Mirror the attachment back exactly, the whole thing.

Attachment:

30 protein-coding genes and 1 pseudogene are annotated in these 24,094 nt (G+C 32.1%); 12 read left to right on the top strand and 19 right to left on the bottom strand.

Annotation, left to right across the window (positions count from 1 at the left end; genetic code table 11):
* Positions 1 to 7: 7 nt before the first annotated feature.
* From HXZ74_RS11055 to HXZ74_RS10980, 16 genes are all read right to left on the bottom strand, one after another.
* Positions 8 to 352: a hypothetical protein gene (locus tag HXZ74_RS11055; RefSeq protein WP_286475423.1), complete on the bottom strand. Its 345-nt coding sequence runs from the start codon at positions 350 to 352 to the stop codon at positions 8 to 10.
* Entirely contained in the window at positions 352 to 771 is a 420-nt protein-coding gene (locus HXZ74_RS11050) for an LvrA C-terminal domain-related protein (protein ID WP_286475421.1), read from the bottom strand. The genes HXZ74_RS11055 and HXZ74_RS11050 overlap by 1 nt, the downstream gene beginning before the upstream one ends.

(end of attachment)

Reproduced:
30 protein-coding genes and 1 pseudogene are annotated in these 24,094 nt (G+C 32.1%); 12 read left to right on the top strand and 19 right to left on the bottom strand.

Annotation, left to right across the window (positions count from 1 at the left end; genetic code table 11):
* Positions 1 to 7: 7 nt before the first annotated feature.
* From HXZ74_RS11055 to HXZ74_RS10980, 16 genes are all read right to left on the bottom strand, one after another.
* Positions 8 to 352: a hypothetical protein gene (locus tag HXZ74_RS11055; RefSeq protein WP_286475423.1), complete on the bottom strand. Its 345-nt coding sequence runs from the start codon at positions 350 to 352 to the stop codon at positions 8 to 10.
* Entirely contained in the window at positions 352 to 771 is a 420-nt protein-coding gene (locus HXZ74_RS11050) for an LvrA C-terminal domain-related protein (protein ID WP_286475421.1), read from the bottom strand. The genes HXZ74_RS11055 and HXZ74_RS11050 overlap by 1 nt, the downstream gene beginning before the upstream one ends.